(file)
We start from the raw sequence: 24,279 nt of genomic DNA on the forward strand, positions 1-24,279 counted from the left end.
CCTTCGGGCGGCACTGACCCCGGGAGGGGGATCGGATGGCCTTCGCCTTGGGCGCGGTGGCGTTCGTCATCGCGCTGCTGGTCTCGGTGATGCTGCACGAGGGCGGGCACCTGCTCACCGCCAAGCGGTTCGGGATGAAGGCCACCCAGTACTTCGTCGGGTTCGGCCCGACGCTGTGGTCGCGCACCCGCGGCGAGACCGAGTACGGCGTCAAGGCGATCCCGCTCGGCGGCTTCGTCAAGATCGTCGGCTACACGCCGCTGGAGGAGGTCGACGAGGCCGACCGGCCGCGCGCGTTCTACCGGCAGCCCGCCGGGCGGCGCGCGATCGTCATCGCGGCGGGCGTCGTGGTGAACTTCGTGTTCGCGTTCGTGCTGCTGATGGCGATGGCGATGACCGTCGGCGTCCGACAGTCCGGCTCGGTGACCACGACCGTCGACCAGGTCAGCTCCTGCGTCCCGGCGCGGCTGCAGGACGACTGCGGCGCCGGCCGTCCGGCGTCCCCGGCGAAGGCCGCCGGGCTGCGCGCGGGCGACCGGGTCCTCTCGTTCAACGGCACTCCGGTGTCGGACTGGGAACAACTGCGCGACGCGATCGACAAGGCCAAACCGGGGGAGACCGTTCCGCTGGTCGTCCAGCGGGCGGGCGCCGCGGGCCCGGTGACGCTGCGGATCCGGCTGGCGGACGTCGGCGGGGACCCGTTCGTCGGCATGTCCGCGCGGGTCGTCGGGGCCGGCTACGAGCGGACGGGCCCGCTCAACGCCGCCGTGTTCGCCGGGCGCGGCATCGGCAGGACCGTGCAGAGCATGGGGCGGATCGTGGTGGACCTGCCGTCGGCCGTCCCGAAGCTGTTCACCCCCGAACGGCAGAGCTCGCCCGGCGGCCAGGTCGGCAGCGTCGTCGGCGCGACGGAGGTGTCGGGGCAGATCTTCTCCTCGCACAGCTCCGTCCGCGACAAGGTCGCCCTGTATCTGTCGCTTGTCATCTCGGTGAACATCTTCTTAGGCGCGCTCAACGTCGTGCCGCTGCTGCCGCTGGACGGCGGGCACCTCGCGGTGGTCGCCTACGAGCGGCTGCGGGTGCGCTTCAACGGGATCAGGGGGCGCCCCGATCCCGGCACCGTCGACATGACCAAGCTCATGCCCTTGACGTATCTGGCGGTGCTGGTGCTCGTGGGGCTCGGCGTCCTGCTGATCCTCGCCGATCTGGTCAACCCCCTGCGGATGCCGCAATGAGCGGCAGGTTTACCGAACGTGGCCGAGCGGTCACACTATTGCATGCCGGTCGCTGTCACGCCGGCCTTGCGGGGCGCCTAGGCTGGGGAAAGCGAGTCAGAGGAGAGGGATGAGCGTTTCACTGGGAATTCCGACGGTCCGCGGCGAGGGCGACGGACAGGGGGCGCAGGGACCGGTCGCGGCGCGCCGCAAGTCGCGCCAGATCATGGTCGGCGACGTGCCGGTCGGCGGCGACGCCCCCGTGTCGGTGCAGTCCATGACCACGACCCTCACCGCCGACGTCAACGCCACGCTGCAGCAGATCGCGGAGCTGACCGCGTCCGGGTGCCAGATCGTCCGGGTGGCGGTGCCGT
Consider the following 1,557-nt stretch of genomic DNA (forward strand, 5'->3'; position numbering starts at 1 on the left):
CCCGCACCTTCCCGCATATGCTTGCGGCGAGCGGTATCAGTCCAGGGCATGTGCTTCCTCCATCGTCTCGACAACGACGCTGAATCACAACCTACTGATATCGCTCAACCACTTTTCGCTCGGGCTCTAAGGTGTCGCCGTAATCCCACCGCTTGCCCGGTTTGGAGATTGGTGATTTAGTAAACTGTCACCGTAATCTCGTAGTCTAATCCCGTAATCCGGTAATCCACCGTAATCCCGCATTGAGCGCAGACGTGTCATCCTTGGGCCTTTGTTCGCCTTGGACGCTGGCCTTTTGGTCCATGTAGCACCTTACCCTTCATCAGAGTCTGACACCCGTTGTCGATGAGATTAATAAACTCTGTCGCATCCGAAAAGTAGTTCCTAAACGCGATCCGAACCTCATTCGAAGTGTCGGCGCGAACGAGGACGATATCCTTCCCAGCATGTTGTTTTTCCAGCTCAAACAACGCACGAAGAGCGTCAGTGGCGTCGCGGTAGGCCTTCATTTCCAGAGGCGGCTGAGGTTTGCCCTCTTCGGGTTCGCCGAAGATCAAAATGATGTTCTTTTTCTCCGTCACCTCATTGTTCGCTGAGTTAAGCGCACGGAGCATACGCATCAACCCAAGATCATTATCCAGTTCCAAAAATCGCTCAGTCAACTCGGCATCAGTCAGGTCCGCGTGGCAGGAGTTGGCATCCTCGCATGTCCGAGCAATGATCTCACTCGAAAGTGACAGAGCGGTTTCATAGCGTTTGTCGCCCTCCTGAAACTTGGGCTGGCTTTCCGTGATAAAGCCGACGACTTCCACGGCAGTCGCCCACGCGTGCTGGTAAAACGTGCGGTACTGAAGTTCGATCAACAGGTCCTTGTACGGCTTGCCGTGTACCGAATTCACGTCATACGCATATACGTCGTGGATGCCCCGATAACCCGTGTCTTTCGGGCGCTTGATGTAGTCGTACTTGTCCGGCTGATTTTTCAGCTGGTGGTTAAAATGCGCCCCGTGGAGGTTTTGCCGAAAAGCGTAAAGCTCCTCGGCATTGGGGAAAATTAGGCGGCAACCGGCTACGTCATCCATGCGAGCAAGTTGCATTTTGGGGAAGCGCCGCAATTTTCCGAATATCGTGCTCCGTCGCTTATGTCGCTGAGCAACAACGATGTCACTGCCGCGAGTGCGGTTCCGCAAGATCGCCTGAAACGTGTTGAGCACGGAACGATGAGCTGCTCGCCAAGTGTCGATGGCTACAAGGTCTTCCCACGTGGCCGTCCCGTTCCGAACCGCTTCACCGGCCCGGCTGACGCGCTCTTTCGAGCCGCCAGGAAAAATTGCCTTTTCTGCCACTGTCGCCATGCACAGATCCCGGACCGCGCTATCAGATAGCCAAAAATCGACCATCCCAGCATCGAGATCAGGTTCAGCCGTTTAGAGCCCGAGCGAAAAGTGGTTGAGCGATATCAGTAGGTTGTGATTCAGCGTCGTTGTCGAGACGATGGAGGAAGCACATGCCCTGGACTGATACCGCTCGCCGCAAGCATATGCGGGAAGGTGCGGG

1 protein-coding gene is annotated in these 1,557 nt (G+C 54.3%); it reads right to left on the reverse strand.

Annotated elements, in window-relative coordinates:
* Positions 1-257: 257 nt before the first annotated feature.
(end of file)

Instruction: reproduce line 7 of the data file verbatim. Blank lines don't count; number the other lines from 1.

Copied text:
* Positions 1-257: 257 nt before the first annotated feature.